As community members prepare to mark one year since 29-year-old Regis Korchinski-Paquet died following the arrival of Toronto police officers in response to a 911 call for help, a memorial march is being held in an effort to continue pushing for action to be taken.
At Queen’s Park Monday afternoon, it was estimated hundreds of people attended the memorial before leaving to march through downtown Toronto as officers watched on. At one point, attendees stopped at Yonge and Gerrard streets for a sit-in. The crowd could be heard chanting Korchinski-Paquet’s name along with the phrase, “Say her name!”
“It’s critical for us to defund the police and redistribute that money back to communities to create sustainable supports around care. Police should not be the first responders in situations where there is mental health or a situation where someone is in crisis,” Beverly Bain, a representative with No Pride in Policing Coalition, told reporters Monday afternoon.
“Regis’s family has not had any justice, Regis has not had any justice, and it’s really critical for people to be gathering today to remember Regis, but also to mark that after one year, there has not been any accountability, any responsibility taken by the Toronto Police Service.”
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It was on May 27 when Korchinski-Paquet’s mother, Claudette Beals-Clayton, called 911 because her daughter was in distress over a family conflict and the call was made out of “safety” and “concern,” a lawyer who previously represented the family told reporters.
Knia Singh previously said Korchinski-Paquet, her mother and brother all met police in the hallway leading to their 24th-floor apartment. He said the mother pleaded with officers to take Korchinski-Paquet to the Centre for Addiction and Mental Health (CAMH) for mental health support. Family members said she was also having an epileptic seizure.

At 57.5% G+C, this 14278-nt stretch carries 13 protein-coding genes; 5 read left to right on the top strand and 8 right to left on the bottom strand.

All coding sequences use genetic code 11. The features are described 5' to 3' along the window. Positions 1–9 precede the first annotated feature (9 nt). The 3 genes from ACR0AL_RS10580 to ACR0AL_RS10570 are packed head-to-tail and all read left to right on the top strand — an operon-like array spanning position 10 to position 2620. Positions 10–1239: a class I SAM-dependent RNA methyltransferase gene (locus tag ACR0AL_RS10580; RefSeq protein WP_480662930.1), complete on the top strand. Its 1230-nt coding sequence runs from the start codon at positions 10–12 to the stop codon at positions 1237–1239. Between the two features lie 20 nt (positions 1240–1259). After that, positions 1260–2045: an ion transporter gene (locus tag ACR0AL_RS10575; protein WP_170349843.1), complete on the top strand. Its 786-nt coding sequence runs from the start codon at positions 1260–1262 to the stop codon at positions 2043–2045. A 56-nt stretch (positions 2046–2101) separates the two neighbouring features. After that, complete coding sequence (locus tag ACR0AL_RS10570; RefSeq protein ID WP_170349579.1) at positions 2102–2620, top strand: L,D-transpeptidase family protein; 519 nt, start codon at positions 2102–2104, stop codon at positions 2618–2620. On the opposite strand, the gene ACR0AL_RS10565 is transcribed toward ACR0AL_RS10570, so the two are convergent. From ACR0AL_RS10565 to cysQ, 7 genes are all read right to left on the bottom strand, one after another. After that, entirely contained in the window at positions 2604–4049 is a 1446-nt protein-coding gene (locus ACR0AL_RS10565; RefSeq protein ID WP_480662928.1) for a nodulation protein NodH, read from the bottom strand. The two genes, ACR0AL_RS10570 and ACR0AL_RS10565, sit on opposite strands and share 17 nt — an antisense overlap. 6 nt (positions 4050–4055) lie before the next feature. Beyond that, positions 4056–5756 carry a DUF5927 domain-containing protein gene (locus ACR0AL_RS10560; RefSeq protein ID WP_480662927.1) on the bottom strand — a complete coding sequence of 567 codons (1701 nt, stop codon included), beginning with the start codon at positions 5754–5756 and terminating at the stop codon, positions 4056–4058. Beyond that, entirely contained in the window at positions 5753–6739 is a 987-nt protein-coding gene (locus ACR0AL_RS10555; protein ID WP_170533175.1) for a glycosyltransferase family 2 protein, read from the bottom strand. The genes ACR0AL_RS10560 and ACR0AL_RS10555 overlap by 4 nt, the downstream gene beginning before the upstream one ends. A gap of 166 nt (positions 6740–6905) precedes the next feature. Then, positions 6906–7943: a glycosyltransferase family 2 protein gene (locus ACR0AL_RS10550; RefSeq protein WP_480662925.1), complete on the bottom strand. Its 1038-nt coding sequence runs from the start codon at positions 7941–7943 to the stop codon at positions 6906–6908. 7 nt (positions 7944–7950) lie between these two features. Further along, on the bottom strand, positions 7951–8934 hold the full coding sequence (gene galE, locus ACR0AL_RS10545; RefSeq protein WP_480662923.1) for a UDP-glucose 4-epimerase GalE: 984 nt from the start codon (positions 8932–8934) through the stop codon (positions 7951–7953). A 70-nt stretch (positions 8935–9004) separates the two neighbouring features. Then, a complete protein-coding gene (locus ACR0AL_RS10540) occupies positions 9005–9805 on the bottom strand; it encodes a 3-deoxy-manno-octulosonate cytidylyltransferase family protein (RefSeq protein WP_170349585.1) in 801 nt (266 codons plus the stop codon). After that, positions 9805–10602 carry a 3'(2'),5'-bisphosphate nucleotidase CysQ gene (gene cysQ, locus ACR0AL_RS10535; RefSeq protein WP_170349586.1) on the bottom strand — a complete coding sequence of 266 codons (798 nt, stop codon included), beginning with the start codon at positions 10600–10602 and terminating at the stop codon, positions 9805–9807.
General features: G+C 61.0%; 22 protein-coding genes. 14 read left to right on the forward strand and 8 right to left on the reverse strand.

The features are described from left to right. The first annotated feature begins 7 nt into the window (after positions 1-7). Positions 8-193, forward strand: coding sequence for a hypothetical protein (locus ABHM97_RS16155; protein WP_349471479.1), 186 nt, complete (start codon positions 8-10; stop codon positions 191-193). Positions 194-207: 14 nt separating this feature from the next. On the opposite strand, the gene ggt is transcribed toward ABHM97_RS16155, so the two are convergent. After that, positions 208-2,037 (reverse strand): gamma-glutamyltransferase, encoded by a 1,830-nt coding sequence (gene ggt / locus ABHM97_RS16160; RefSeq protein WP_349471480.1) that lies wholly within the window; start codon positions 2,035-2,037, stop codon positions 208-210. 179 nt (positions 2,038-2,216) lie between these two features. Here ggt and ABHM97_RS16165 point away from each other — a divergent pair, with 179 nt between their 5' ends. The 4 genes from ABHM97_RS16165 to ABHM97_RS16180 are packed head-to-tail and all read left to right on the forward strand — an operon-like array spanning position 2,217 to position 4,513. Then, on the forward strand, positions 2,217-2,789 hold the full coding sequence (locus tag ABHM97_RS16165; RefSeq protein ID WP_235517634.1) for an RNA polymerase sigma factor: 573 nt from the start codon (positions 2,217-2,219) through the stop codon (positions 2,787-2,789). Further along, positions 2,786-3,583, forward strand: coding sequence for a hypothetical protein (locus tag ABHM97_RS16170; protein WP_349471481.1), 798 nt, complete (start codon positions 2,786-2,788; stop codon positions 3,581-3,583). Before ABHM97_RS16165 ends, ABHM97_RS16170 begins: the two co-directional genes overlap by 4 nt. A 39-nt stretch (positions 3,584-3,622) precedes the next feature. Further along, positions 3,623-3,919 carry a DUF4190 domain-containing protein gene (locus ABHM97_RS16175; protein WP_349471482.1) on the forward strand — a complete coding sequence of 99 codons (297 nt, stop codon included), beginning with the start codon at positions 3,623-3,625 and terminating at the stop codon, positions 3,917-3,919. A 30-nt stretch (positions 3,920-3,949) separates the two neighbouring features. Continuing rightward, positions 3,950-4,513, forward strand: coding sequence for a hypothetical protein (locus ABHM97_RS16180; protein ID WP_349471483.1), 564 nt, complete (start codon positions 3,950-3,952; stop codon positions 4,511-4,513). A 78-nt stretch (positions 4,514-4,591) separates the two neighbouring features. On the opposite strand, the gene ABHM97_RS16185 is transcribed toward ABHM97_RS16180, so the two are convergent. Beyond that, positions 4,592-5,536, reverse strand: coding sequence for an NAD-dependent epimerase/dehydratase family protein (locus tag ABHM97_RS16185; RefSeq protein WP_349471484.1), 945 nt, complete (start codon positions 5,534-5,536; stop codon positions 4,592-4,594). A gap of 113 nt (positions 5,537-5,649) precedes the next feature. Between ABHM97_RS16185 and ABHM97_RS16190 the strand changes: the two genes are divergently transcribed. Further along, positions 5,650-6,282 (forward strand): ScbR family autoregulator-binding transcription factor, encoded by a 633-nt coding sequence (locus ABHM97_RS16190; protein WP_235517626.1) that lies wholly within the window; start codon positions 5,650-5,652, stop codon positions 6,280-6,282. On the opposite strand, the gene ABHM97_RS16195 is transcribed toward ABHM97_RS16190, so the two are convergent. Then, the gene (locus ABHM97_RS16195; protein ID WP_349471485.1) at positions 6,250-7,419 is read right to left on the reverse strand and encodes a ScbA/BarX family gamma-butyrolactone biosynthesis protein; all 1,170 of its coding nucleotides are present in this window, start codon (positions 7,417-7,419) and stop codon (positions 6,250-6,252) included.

When Korchinski-Paquet told officers she needed to use the bathroom, Singh said officers followed her into the apartment unit and that when her brother tried to get her, he was stopped. The family was not in the unit while Korchinski-Paquet and police were in the apartment. She later fell from the balcony.
Thousands marched in the days and weeks after Korchinski-Paquet’s death while also raising awareness of as well as the wider issues of anti-Black and anti-Indigenous racism.
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In 2020, Toronto city council approved a suite of measures aimed at reforming the police service, including anti-racism measures and the implementation of body-worn cameras. A multi-year, civilian mental health crisis response service pilot project was also approved.
In August, a lengthy report from the Special Investigations Unit, Ontario’s police watchdog, found Korchinski-Paquet fell to her death while trying to sidestep onto a neighbour’s balcony on the evening of May 27, clearing the responding officers of wrongdoing.
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SIU Director Joseph Martino said the officers tried to deescalate the situation and “though their efforts were unsuccessful,” none of them broke the law.
Martino, in his report, noted that the 29-year-old died just days after George Floyd, a Black man in Minneapolis, was killed when an officer pressed a knee against his neck for nearly nine minutes, at a time when there was increased scrutiny over the relationship between police and racialized people.